Elections raise questions about Senate
Washington, D.C. – As ranchers from around the West gathered in Washington, D.C. for the week of April 11, Kevin McLaughlin, executive director of the National Republican Senatorial Committee (NRSC), noted that the 2016 election cycle will see some challenges, but he predicts the Senate will stay in Republican control this year.
“At the NRSC, we only care about Senate races and electing Republican senators to the Senate,” he told attendees at the Public Lands Council Spring Legislative Conference. “It’s a tough cycle for us, and we have a tough map.”
Starting with the presidential election, McLaughlin said, “Donald Trump is throwing a curve ball to everyone. Anyone who tells us they know how this is going to turn out is lying to our faces.”
McLaughlin continued that, at the NRSC, his job is to help to build a crew, give them the information they need to be successful and send them out to states to build support.
“We feel like our role for our campaigns and our candidates is to support them in any way we can to make sure they’re ready for rough seas,” he said. “We had no idea that Tropical Storm Trump was forming off the coast.”
He added, “We’re going to find out how good our crews are.”
Despite any challenges that have popped up this year, McLaughlin also noted that the NRSC has been planning for a long time, and they are prepared to tackle the challenge.
“Almost a year ago, we had all of our departments sit down and write memos for every single candidate,” he said.
The memos described what each candidate would mean in every state across the U.S.
“We have some good guidance on where we think we can go on our votes,” he said.
McLaughlin also noted that the election will still be a challenge.
Outside the presidential election, McLaughlin said, “The Senate races are going to be a challenge for us in an already challenging cycle.”
“We have 34 races,” he continued. “There are 24 Republican incumbents and 10 Democrats. Those Democrat seats are in such Republican hotbeds as Connecticut, Oregon and California. It’s fun times.”
The important piece with these elections, he said, deals with training. NRSC brings in political directors, campaign managers and others to talk about how things have changed and how the election is different than it was in 2010, when these incumbents were last elected. McLaughlin commented that the election will be remarkably different from their last race.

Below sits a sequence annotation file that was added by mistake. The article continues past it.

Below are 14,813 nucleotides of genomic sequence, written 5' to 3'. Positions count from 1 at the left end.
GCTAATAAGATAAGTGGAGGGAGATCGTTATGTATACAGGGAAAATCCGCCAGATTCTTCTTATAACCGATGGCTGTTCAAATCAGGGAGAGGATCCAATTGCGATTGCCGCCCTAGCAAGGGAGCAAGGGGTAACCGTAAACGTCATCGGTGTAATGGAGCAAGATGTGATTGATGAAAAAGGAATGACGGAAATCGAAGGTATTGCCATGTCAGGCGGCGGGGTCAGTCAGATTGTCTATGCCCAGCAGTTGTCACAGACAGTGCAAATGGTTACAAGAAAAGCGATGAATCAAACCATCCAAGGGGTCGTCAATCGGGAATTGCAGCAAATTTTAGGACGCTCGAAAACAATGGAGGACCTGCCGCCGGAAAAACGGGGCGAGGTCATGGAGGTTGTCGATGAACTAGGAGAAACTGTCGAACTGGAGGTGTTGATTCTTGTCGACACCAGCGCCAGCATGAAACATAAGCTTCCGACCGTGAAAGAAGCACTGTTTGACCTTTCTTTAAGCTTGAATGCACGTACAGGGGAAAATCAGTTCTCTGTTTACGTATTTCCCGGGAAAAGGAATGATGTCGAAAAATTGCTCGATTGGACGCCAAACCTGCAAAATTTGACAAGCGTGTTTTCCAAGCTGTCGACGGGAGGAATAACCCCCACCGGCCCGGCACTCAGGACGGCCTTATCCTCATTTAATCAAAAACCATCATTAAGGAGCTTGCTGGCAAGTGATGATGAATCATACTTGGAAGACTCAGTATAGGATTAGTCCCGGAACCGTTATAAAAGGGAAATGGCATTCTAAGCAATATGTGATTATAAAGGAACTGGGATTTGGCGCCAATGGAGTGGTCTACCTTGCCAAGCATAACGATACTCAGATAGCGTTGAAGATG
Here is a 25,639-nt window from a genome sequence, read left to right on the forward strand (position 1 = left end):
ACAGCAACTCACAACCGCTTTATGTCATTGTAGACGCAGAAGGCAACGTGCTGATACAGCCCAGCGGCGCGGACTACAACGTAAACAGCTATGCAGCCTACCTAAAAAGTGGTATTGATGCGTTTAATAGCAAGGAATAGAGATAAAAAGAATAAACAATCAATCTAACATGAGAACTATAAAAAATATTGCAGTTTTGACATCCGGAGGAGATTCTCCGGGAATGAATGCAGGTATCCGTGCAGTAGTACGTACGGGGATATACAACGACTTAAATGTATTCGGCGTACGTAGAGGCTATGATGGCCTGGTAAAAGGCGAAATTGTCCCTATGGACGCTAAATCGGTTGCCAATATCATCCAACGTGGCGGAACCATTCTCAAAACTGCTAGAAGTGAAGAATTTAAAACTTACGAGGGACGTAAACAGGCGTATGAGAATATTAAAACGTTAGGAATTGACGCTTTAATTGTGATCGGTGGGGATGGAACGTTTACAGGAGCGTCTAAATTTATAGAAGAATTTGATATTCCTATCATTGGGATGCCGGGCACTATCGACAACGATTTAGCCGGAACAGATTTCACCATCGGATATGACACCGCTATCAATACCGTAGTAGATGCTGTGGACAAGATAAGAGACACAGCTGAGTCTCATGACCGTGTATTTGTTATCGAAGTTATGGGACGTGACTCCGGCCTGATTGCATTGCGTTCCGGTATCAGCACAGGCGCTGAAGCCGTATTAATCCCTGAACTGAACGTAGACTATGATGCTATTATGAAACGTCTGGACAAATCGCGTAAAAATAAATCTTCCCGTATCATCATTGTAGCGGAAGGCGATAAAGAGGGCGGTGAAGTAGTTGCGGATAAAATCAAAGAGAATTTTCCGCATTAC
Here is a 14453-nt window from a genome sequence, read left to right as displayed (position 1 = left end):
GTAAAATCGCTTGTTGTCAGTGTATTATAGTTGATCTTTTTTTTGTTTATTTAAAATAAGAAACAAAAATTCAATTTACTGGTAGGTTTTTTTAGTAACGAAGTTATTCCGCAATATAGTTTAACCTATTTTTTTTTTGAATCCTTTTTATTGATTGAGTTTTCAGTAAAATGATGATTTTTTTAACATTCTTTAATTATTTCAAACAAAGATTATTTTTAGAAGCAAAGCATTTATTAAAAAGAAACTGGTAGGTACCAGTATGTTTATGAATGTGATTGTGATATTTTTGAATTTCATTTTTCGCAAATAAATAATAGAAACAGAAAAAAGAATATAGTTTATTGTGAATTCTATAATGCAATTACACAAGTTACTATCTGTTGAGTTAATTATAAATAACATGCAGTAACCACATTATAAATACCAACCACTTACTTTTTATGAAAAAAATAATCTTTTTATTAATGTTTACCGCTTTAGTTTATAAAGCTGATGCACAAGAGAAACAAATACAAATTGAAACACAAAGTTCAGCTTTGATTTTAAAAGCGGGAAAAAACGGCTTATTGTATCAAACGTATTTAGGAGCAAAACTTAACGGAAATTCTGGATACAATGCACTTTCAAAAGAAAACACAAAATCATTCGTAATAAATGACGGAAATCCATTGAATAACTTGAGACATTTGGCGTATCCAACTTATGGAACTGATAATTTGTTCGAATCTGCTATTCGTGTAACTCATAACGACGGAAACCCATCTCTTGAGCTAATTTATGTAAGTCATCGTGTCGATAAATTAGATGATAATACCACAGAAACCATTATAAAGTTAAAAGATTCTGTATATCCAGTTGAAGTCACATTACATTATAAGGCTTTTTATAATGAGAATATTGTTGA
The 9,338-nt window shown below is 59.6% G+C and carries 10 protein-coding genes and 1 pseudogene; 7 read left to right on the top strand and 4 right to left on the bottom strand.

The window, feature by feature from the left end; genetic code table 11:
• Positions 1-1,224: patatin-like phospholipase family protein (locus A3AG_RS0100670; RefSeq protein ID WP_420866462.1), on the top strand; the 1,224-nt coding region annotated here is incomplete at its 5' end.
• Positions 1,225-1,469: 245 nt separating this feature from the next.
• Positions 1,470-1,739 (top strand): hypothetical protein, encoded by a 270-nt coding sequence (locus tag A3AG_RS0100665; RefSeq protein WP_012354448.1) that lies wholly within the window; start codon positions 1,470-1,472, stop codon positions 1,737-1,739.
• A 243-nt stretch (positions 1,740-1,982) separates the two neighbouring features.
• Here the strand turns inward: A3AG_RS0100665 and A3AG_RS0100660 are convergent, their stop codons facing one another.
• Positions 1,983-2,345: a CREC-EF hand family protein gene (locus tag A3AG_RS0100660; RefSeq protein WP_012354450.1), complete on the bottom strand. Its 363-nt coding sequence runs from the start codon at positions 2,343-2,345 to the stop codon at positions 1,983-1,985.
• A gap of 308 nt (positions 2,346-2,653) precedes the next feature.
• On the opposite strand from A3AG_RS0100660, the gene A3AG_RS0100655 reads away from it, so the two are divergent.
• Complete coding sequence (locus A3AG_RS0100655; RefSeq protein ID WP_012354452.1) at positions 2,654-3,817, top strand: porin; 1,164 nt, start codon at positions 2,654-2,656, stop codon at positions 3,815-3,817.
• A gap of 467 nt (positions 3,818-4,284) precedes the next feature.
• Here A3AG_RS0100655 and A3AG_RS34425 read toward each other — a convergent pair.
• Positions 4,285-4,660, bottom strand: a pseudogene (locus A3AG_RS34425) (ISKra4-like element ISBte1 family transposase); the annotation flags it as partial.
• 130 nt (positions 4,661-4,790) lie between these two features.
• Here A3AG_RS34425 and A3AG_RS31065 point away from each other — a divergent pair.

“In 2010, the iPad was a year away from being sold. We could buy Uber on GoDaddy for $2.99. The guy who runs Snapchat was in high school,” McLaughlin explained. “Everything has changed. This is a different world that these guys are running in.”
While candidates are very intelligent and their campaign managers are skilled, McLaughlin also said, “It’s a tough cycle from 30,000 feet, but it’s good for us that campaigns are not run at 30,000 feet.”
Rather than focusing on the big picture, McLaughlin said that Senate races are won at the local level in local elections.
“The way we can throw an incumbent out is to tell people – theirs voters and their constituents – what they’ve done wrong,” he said. “We’ve had some success at that in the past, and we had some success in the last cycle doing that.”
“I feel like our folks are very, very well positioned in their states to do well, even if Tropical Storm Trump is a dead hit on us,” McLaughlin continued.
Looking at data
While McLaughlin said that everyone in D.C. is willing to provide an opinion as fact for the outcome of political races, he added that NRSC has worked diligently to analyze data in reaching conclusions.
“One of the things we came into as the NRSC last cycle is that we said we were getting sick and tired of getting kicked around in primaries, and we weren’t going to lose any more primaries,” he said. “Last cycle, we went seven for seven in primaries. We don’t like to lose.”
Presidential primary states are important, as well, and McLaughlin noted that it is important to look at those states for information, particularly when it comes to incumbent voters.
“Trump has no incumbent voters,” McLaughlin emphasized. “There is a Cruz incumbent voter, and we feel much better after looking at the results of the primaries. This is all after $0.5 billion in negative advertising.”
As a leading indicator, McLaughlin noted that he looks at favorability versus un-favorability, rather than straw polling.
“Do people like the candidates? At the end of the day, this is a more or less a student council. If people do not like their representative, they will vote against them,” he said. “If they like them, there’s a much better chance they will vote for them. Our folks are in great shape.”
Working through 2016
With a long campaign season ahead, McLaughlin also noted that the NRSC is positive that Republicans will hold the majority in the Senate.
“We feel very good we’ll hold this majority, come hell or high water,” he commented. “We are going to do what we have to because we have seen the stakes. There are decades of policy decisions and other things that will be affected.”
Saige Albert is managing editor of the Wyoming Livestock Roundup. Send comments on this article to firstname.lastname@example.org.